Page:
Given these circumstances, the ANC wishes to submit that it conducted itself well: above all, by ensuring the survival of a liberation movement which, at the beginning, had everything stacked against it. Yet we do acknowledge that, in the context of this work, excesses did occur. . . .
The ANC highly regrets the excesses that occurred. Further, we do acknowledge that the real threat we faced and the difficult conditions under which we had to operate led to a drift in accountability and control away from established norms, resulting in situations in which some individuals within the Security Department started to behave as a law unto themselves.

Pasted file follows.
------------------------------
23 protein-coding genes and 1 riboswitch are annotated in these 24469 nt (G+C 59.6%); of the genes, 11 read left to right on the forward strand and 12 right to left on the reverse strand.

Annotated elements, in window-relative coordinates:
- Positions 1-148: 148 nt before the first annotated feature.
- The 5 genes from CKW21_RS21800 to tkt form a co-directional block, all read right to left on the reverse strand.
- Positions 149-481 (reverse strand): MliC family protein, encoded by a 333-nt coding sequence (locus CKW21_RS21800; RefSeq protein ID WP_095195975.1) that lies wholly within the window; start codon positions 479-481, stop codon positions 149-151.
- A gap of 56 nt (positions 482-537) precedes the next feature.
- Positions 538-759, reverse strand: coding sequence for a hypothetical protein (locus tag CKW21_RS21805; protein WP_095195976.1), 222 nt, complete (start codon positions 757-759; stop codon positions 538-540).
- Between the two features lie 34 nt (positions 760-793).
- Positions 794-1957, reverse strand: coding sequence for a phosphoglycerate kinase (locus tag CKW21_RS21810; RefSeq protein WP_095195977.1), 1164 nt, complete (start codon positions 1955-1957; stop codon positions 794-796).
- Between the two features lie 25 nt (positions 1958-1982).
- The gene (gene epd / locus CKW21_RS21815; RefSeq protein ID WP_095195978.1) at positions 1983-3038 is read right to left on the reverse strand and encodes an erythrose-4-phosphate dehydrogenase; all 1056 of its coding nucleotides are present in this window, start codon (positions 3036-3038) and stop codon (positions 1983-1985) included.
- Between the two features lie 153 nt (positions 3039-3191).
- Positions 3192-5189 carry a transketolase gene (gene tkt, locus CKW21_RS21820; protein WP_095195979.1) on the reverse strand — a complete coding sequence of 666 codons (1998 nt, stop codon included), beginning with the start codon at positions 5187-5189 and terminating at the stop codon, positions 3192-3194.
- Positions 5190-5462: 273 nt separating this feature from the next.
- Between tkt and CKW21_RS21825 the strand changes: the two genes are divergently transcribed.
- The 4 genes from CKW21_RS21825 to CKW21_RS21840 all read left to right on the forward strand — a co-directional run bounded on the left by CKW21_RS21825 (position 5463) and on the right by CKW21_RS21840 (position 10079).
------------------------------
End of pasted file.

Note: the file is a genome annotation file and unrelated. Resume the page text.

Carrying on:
. . . The system of apartheid and its violent consequences were systematic; they were deliberate; they were a matter of policy.
Therefore, the basic premise in correcting the historical injustice is for South Africans to pay allegiance to, to consolidate and defend, the democratic constitution and human rights culture that it espouses. It is for all citizens to promote and utilize to maximum effect the rights that we have attained, and ensure that open and accountable government becomes a matter of course in our body politic. It is for us to promote equal individual rights without regard to race, color, religion, language, and other [End Page 186] differences; and at the same time ensure that equal collective rights pertaining to these issues are protected. And it is for us to work together to build a better life for all.